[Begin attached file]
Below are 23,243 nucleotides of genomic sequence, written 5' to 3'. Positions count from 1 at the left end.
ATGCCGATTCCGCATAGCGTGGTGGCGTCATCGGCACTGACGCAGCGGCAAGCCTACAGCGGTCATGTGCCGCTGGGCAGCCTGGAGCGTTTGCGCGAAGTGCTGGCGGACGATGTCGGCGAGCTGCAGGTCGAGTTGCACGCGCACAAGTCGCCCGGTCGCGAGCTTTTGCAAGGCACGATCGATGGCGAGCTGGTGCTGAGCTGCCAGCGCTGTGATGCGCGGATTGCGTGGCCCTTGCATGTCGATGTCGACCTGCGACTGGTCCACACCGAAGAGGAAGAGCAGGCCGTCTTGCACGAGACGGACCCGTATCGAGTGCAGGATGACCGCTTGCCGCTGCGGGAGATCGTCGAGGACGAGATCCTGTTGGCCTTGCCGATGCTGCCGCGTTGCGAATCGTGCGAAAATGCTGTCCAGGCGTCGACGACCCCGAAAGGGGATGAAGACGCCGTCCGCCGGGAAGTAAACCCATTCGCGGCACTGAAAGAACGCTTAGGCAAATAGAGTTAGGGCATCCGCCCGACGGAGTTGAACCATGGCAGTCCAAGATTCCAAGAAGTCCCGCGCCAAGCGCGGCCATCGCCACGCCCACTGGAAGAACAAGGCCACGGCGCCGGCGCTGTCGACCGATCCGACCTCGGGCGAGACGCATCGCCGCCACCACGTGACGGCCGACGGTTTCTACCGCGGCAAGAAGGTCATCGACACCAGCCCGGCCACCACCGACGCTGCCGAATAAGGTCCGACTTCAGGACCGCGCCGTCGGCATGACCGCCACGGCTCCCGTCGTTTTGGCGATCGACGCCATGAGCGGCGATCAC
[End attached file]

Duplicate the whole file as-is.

Below are 23,243 nucleotides of genomic sequence, written 5' to 3'. Positions count from 1 at the left end.
ATGCCGATTCCGCATAGCGTGGTGGCGTCATCGGCACTGACGCAGCGGCAAGCCTACAGCGGTCATGTGCCGCTGGGCAGCCTGGAGCGTTTGCGCGAAGTGCTGGCGGACGATGTCGGCGAGCTGCAGGTCGAGTTGCACGCGCACAAGTCGCCCGGTCGCGAGCTTTTGCAAGGCACGATCGATGGCGAGCTGGTGCTGAGCTGCCAGCGCTGTGATGCGCGGATTGCGTGGCCCTTGCATGTCGATGTCGACCTGCGACTGGTCCACACCGAAGAGGAAGAGCAGGCCGTCTTGCACGAGACGGACCCGTATCGAGTGCAGGATGACCGCTTGCCGCTGCGGGAGATCGTCGAGGACGAGATCCTGTTGGCCTTGCCGATGCTGCCGCGTTGCGAATCGTGCGAAAATGCTGTCCAGGCGTCGACGACCCCGAAAGGGGATGAAGACGCCGTCCGCCGGGAAGTAAACCCATTCGCGGCACTGAAAGAACGCTTAGGCAAATAGAGTTAGGGCATCCGCCCGACGGAGTTGAACCATGGCAGTCCAAGATTCCAAGAAGTCCCGCGCCAAGCGCGGCCATCGCCACGCCCACTGGAAGAACAAGGCCACGGCGCCGGCGCTGTCGACCGATCCGACCTCGGGCGAGACGCATCGCCGCCACCACGTGACGGCCGACGGTTTCTACCGCGGCAAGAAGGTCATCGACACCAGCCCGGCCACCACCGACGCTGCCGAATAAGGTCCGACTTCAGGACCGCGCCGTCGGCATGACCGCCACGGCTCCCGTCGTTTTGGCGATCGACGCCATGAGCGGCGATCAC